Tue, Oct 02, 2012 | 21:07 BST
Until Dawn adapts to how the player uses the Move controller, is HUD-less
Until Dawn will adapt to how the player is using the Move controller, and what the player chooses to do in the game, according to creative director Will Byles.
Speaking with the PS Blog, Supermassive Games said the teen horror-inspired title doesn’t use a HUD, instead, players will use the Move controller as a flashlight with the T-button controlling the player’s walking speed.
“We wanted to make sure this game was fun to play, but also watchable — we wanted a couple or group of friends to sit down and those that weren’t playing would be really happy to watch the whole thing,” said Byles. “It just seemed like a much better way of doing it [with no HUD].
“Every time we put something on screen, it breaks your suspension of disbelief just a little bit. So we try to keep it to a minimum. We wanted to try and keep all the shocks and scares first-person, so they’re happening to the player, with as few abstract elements as possible.
“The game was designed from the ground up for PS Move. We started off making a first-person teen horror game that was flashlight-based — everything you needed to do or navigate used the flashlight. And PS Move is perfect for that; it looks like a flashlight, it feels like a flashlight. The T button underneath it handles your walking speed. Then, when you’re interacting without the flashlight, we map the PS Move controller to what your hand would do.”
While Until Dawn will change depending on player decisions, it isn’t a linear game in the traditional sense, yet the fate of the character being played is in the gamer’s hands.
“If you die in this game, you die. The story will change, adapt,” said Byles. “There’s no reset or respawning — that’s it. You’re onto the next character.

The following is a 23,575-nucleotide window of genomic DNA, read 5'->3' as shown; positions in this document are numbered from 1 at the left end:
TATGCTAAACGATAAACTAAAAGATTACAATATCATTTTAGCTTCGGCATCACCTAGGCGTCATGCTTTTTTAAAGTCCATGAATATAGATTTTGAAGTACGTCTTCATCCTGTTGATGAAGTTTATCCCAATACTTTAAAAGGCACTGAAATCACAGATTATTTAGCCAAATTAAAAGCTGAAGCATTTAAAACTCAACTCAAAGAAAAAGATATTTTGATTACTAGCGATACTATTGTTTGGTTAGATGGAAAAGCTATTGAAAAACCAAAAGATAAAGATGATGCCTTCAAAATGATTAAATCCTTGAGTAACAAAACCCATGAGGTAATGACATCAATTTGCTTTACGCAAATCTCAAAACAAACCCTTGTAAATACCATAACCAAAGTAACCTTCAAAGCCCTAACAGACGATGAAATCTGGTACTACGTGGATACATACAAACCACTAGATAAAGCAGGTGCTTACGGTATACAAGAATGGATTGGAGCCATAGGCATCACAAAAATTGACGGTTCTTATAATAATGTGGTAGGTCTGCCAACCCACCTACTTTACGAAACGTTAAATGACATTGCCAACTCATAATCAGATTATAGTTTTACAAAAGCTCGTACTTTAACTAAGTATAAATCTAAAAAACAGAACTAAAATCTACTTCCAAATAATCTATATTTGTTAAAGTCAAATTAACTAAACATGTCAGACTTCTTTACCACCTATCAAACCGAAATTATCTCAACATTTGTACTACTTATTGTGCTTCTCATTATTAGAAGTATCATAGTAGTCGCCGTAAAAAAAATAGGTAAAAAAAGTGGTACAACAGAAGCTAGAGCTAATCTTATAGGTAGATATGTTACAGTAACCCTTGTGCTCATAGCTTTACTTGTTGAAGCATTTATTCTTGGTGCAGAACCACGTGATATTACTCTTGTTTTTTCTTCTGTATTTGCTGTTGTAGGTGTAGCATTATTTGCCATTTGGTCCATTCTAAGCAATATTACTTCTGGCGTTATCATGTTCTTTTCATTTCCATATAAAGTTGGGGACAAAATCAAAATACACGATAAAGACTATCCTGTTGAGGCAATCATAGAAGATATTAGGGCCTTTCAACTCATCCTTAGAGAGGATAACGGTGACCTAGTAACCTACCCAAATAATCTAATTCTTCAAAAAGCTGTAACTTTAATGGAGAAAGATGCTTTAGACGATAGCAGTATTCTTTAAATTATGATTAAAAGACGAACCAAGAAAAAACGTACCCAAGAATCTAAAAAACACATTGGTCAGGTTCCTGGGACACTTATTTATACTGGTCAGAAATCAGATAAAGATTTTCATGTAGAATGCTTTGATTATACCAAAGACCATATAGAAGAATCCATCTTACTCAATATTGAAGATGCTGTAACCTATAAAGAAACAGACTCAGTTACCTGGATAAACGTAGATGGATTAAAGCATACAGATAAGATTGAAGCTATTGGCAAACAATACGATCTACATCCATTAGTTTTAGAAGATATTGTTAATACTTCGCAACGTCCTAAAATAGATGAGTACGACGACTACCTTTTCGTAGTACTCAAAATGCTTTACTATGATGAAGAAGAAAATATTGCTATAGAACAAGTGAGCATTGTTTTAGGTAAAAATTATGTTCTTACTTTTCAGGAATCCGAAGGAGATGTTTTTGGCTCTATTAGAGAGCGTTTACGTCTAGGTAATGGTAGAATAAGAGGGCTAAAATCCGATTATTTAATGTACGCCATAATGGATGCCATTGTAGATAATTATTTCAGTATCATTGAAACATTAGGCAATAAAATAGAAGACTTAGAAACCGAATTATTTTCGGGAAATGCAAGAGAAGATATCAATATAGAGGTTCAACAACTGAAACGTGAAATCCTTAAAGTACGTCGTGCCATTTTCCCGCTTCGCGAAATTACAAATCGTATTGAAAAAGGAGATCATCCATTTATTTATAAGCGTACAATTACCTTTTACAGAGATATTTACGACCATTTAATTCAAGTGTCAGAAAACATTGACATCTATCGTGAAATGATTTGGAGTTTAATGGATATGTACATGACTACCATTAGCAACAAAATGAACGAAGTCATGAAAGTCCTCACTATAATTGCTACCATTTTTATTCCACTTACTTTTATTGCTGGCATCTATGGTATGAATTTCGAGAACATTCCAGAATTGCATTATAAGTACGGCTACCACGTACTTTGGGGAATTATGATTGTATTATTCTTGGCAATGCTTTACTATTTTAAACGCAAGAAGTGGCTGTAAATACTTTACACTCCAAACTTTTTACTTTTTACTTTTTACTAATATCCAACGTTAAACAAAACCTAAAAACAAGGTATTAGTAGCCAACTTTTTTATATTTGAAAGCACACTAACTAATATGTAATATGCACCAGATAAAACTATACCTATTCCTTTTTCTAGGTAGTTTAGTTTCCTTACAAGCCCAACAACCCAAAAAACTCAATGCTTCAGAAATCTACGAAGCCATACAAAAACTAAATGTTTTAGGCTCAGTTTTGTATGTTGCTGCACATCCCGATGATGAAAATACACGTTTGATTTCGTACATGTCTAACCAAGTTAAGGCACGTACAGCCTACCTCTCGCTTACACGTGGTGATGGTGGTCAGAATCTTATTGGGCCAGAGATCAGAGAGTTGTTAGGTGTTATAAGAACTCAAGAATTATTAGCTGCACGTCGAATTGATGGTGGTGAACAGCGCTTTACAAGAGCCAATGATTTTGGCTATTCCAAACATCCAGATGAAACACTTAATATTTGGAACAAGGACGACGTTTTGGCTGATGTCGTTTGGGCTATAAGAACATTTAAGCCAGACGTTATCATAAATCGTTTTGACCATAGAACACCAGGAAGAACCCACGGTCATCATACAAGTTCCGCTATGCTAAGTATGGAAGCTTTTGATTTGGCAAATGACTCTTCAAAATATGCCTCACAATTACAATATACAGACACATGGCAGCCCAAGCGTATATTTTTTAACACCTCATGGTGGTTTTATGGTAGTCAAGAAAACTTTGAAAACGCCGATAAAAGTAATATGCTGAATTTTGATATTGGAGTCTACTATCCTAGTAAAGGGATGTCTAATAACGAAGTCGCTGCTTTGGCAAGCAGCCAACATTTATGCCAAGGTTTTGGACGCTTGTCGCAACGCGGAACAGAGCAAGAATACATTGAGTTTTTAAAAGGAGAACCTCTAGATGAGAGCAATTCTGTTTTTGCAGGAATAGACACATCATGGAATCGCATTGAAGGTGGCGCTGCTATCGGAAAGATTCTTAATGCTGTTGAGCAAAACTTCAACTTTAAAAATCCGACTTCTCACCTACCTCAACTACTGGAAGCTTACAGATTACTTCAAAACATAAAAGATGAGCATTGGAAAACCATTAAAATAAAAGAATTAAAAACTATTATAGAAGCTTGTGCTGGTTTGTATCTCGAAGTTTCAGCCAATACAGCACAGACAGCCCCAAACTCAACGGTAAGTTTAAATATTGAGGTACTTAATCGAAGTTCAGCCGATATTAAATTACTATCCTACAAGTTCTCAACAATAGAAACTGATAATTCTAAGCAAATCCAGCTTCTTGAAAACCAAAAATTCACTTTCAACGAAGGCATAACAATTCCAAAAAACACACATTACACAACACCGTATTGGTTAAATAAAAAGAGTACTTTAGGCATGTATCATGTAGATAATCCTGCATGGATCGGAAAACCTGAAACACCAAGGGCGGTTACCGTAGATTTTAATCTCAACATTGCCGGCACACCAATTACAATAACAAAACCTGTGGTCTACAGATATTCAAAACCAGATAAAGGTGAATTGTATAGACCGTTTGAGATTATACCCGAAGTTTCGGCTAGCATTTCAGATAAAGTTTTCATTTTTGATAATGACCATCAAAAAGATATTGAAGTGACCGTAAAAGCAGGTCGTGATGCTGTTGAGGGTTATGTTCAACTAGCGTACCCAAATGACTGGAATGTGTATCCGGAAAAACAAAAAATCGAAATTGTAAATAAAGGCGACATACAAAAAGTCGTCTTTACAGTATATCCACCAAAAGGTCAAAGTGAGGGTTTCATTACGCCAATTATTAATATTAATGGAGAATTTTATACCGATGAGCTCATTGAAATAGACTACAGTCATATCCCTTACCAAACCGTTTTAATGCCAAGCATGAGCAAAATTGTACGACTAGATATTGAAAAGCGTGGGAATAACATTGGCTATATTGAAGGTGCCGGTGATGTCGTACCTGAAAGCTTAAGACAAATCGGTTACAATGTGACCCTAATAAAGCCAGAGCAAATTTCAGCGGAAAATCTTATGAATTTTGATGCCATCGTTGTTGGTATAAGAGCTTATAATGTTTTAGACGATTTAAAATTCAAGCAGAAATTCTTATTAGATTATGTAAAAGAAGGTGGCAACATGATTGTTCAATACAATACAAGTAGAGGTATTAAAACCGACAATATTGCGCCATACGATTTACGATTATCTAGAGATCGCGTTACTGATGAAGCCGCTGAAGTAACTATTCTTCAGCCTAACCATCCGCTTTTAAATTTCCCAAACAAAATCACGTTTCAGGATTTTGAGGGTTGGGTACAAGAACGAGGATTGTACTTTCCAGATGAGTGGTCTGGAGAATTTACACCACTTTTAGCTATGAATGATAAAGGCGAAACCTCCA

“During development, we did a lot of testing to make sure that there was a pacing to the fear. We did galvanic skin response (GSR) tests, which sounds quite technical, but it measures the conductivity of people’s skin — like a lie detector. Then the person would play the game, we would film them and see what’s onscreen, and we’d get this graph showing how frightened or relaxed they were.
“It’s quite interesting: The scene when Michael and Jessica are in the lodge and it starts to get amorous, we saw some interesting skin galavanic responses when some of the younger men were playing it.”
The game will also contain ans sense of humor, like in the scene where players use the Move to begin disrobing the character’s girlfriend.
“We keep coming back to the game being unashamedly a teen horror. If we didn’t do that stuff, I think that people would feel cheated,” Byles said. “We’ve got to go there, we’ve got to do it. People see teen horror movies as date movies, and we’re trying to do the same thing here.
“To us, the three words of teen horror are scary-sexy-funny. Things like I Know What You Did Last Summer, Scream, Buffy or Supernatural. All of those have the same sort of feel — they’re teen horror.”
Until Dawn was announced during Sony’s pre-gamescom conference and is out next year for Move.